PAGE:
There are many reasons deals can fall apart, some of which are too crazy to be believed. But we do see some that occur regularly, and in the hopes of educating our readers so that they don’t fall into these same traps, we want to discuss three of them.
It’s not important that the buyer and seller become best friends. But we do think they should meet. And they do need to have healthy professional and personal attitudes before, during, and after the transaction.
This process takes time. A lot of it. It will really feel like a job, at times. You will need to keep in mind that this is just how business transactions happen. Boxes have to be checked. Diligence has to be done. Leases have to be negotiated and handed over. Banks need to look at spreadsheets. Sometimes the SBA is involved. It’s not personal. It’s just business.
This attitude also means that a buyer doesn’t have an ego-driven notion of what the business is worth. A business’ price is subject to two things, primarily. A valuation, and market conditions at the time the seller goes to market. A buyer can object to these realities, but the ones who get to a successful transaction are the ones who are willing to undergo an attitude adjustment and get away from what they think the business is worth and focus on what the market thinks it’s worth.
At times, negotiations and diligence items can feel personal. While those feelings are understandable, the reality is that none of it’s personal. Buyers are looking under the hood, trying to make sure they understand everything they can to make a successful go as a new owner. You’re not used to being scrutinized as an owner, after all, you run the place. When you are feeling discouraged or want to lash out, stop typing that emotional email and give us a call. What’s great about being a broker is that we’ve seen both sides of transactions so many times that we’ve probably come across your particular flavor of discontent (and we know how to help you deal with it).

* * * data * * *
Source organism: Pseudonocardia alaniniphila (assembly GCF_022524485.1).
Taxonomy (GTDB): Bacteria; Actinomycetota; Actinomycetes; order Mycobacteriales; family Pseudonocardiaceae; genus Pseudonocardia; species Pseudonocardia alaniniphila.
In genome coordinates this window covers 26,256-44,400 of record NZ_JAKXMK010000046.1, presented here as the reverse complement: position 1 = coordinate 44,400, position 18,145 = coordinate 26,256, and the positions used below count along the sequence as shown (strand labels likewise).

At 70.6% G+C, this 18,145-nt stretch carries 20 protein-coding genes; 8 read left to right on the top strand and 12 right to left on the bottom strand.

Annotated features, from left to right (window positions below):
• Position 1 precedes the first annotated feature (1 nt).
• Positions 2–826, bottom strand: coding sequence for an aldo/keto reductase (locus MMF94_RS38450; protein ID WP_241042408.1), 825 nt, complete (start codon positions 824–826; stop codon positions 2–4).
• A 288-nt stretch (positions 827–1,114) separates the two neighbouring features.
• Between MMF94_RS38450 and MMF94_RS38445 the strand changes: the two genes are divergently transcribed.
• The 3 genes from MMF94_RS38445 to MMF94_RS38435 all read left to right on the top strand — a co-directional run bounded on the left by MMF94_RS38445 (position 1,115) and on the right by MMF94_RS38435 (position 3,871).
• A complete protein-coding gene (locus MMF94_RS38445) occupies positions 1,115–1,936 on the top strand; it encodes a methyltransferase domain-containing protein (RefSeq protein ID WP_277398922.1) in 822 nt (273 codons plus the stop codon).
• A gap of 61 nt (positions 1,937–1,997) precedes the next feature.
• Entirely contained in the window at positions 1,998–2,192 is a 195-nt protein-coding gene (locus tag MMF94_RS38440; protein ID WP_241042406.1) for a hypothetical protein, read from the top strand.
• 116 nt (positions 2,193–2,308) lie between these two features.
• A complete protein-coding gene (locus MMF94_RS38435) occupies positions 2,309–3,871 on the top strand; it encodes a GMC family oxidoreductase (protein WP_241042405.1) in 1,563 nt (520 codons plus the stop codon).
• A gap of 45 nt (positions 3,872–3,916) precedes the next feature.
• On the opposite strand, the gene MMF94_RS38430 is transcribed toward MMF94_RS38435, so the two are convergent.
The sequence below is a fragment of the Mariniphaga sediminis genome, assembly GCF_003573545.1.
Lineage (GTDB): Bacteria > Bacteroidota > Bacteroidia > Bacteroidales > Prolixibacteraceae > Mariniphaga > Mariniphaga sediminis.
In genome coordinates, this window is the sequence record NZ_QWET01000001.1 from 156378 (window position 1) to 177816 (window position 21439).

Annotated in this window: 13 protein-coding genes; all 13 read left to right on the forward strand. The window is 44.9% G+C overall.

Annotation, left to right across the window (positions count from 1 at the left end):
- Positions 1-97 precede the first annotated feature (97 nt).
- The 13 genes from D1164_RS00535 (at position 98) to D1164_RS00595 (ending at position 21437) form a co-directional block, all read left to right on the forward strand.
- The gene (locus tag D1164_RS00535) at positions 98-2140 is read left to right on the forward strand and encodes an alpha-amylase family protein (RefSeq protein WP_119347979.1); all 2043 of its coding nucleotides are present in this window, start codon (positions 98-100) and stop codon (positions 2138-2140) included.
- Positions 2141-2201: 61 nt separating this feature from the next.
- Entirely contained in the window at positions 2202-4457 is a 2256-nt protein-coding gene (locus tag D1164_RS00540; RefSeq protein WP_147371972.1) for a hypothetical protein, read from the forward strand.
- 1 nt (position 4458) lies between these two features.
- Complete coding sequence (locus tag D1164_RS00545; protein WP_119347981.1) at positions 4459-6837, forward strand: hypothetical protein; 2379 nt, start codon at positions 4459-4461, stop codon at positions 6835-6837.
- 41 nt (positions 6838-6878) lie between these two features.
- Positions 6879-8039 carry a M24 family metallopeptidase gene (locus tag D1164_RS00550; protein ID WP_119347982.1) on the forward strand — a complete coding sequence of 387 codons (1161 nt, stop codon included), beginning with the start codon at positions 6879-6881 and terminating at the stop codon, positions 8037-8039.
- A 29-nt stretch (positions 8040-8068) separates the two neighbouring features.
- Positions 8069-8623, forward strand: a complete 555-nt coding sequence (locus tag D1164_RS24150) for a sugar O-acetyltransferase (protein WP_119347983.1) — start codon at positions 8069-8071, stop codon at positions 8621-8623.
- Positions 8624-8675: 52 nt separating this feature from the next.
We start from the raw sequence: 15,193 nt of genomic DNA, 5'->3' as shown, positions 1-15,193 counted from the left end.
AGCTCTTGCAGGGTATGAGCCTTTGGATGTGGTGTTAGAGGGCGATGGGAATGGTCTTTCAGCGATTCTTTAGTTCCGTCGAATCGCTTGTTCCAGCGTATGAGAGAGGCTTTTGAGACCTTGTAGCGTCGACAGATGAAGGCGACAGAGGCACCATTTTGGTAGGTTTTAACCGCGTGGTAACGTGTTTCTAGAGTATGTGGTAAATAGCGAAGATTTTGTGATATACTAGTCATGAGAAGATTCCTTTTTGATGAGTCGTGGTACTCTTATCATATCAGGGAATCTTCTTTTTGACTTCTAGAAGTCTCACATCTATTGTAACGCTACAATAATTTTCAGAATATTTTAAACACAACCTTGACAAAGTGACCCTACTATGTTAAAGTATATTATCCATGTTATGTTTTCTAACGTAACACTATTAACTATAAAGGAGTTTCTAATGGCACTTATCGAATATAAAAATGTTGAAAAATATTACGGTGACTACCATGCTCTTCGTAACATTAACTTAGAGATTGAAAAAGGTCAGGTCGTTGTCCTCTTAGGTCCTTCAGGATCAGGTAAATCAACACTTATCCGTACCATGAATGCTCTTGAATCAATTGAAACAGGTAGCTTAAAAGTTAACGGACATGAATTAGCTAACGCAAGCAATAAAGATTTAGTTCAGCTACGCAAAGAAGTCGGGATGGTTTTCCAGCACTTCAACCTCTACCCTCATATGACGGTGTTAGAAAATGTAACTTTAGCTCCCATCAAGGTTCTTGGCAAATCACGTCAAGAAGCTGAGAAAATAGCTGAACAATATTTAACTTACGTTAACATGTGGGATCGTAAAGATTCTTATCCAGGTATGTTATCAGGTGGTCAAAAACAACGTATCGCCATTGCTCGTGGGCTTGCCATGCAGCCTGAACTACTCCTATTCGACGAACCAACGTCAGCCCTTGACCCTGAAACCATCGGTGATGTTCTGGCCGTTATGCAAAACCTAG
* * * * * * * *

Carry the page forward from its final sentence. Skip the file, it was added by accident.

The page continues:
2. Failure to Disclose
There are many things that can come up before and during a transaction. People can have personal problems that directly affect their ability to sell a business. For example, a business partner can end up refusing to cooperate or a spouse may not be willing to wait until after a transaction to file for divorce. Sometimes leases or liens (or even court cases) get “forgotten” about.
There are many remedies we have to deal with challenges, but we can’t help fix what we don’t know about. There are a number of times that we’ve been in the weeks, days, and even hours leading up to closing when we find out something that puts a screeching halt on everything. The retort of, “I didn’t think it was that big of a deal” is usually heard. Anything you can think of that you might disclose, mention to us. You’re never going to hear a broker respond, “Why did you waste your time telling me that?” More information means we’re better equipped to help you.
3. Business Neglect
As we mentioned above, due diligence and preparation for a sale can (and often does) feel like a job on top of running your business. The more prepared you are (clean books, timely tax payments, coherent financial statements), the less time you are going to have to spend getting those in order for a buyer. Your business and your employees need you to continue to function at your best not only for your own financial well-being (you don’t want the business to stop performing well) but for the incoming buyer (you want them to have the best start possible).
In the worst cases, businesses get neglected enough by the seller to cause a material change in the value of the business, which can lead to a renegotiation of the price. Don’t let that happen to you. Keep your eye on the deal and your business, knowing that patience and a good attitude will bring you to a successful conclusion.
We want to make sure your business deals get to the finish line, not fall apart. Contact us today to see how we can help you!